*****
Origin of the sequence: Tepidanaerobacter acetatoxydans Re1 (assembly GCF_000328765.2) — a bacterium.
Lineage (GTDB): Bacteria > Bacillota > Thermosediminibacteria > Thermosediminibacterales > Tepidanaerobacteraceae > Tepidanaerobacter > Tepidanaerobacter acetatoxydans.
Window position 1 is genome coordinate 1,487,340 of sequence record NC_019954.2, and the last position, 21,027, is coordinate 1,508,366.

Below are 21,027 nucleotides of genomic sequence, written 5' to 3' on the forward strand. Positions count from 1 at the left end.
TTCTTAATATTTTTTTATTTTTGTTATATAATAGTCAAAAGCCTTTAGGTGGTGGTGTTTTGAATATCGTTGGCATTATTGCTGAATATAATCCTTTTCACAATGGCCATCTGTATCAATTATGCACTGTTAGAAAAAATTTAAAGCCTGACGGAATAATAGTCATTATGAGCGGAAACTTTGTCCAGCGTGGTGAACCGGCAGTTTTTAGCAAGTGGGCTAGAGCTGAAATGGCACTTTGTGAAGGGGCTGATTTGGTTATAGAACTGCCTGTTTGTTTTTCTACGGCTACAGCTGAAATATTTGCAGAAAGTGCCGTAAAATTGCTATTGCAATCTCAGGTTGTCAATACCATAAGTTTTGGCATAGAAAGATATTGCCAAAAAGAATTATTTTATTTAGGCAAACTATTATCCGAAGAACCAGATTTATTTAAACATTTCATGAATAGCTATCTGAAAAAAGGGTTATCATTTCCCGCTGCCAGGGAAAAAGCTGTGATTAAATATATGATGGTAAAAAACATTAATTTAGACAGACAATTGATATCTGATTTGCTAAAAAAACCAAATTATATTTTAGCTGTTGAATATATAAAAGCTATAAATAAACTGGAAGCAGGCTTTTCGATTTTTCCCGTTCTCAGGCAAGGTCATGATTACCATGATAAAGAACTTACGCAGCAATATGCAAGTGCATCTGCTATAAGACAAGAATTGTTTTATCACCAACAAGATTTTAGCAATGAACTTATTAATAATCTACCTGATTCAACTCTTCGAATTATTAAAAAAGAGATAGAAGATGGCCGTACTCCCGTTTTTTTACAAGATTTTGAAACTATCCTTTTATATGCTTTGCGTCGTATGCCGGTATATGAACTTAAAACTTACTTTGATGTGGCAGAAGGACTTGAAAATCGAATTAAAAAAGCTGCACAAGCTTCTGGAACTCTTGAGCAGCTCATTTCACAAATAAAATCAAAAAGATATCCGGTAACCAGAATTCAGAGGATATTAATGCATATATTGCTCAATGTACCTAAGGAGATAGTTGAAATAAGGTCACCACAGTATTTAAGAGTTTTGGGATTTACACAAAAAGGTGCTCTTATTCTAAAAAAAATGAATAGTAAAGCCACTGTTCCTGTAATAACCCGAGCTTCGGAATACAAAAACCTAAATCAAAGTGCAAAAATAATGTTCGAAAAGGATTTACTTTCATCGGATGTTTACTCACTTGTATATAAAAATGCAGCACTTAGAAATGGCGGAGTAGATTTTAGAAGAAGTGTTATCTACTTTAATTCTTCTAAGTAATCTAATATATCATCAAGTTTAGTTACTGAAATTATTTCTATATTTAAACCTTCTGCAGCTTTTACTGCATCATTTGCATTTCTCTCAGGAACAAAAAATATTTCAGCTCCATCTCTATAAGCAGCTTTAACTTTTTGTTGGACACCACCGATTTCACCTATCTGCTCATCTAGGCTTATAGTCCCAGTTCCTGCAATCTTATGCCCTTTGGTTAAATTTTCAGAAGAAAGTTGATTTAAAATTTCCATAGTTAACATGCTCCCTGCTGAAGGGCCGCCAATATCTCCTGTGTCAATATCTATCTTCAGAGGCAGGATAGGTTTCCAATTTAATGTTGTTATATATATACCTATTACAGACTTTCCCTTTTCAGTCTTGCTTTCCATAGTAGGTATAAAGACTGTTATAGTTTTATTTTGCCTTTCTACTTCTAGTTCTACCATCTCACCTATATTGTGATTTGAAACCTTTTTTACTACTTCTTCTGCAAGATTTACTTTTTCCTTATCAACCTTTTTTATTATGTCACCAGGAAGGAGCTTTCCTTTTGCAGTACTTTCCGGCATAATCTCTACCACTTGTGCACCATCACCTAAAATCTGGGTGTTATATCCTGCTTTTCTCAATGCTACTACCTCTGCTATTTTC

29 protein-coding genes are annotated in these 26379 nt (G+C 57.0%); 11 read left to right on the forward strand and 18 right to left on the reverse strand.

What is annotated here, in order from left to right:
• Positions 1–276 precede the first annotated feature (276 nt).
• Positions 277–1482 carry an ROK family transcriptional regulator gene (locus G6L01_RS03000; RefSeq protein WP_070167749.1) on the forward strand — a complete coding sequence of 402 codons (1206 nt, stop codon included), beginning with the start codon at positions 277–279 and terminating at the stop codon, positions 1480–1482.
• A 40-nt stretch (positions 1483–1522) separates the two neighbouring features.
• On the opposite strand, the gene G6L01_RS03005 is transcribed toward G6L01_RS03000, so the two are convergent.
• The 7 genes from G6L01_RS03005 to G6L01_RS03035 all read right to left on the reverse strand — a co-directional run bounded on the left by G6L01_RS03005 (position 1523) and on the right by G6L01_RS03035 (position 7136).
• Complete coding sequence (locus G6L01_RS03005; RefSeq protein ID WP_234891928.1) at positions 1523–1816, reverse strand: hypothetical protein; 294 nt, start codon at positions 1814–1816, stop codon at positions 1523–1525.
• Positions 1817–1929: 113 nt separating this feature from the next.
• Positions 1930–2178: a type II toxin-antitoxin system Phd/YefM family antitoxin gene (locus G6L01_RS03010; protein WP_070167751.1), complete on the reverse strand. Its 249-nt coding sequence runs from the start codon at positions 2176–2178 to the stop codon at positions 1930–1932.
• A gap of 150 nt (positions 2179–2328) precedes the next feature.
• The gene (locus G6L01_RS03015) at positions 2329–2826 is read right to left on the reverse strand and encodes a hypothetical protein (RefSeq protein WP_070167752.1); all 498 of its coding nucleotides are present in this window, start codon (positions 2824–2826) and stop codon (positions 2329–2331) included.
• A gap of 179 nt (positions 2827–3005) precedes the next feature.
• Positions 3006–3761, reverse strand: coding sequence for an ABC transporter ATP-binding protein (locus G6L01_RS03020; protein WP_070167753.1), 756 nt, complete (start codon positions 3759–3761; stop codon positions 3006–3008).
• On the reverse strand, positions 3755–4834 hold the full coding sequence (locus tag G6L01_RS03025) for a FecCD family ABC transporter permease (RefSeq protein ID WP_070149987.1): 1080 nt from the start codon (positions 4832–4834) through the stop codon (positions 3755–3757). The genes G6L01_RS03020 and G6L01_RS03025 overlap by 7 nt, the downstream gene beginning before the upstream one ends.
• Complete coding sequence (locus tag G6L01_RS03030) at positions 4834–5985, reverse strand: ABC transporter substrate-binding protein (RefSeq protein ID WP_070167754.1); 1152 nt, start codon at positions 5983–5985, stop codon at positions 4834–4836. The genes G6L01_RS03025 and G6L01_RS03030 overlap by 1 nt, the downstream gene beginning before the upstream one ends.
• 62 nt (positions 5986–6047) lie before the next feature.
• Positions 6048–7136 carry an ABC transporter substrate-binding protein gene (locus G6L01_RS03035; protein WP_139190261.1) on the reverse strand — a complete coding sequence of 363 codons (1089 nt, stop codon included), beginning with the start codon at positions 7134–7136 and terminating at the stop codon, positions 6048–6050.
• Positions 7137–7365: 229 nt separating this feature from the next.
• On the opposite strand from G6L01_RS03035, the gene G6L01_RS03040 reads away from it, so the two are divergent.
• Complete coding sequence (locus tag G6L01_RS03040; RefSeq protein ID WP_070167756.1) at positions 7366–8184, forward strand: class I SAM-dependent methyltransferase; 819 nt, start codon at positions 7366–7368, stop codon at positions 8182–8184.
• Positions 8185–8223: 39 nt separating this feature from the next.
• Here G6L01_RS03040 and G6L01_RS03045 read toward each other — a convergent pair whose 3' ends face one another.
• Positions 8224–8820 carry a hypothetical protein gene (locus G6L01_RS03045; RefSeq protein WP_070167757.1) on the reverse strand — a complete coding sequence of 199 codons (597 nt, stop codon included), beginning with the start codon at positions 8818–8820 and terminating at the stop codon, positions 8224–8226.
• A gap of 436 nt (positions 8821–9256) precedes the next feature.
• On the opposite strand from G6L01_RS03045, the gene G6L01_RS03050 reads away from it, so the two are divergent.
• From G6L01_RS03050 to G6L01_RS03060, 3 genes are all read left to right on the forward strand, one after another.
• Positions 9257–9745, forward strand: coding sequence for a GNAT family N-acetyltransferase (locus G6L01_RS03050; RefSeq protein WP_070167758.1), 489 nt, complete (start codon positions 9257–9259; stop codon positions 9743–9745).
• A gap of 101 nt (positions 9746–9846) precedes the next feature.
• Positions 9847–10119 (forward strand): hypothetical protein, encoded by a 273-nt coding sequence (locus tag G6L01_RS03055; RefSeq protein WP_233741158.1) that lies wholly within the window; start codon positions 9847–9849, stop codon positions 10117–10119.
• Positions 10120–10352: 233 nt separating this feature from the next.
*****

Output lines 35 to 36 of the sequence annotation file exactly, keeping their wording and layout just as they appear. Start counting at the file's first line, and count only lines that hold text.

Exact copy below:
• Positions 9847–10119 (forward strand): hypothetical protein, encoded by a 273-nt coding sequence (locus tag G6L01_RS03055; RefSeq protein WP_233741158.1) that lies wholly within the window; start codon positions 9847–9849, stop codon positions 10117–10119.
• Positions 10120–10352: 233 nt separating this feature from the next.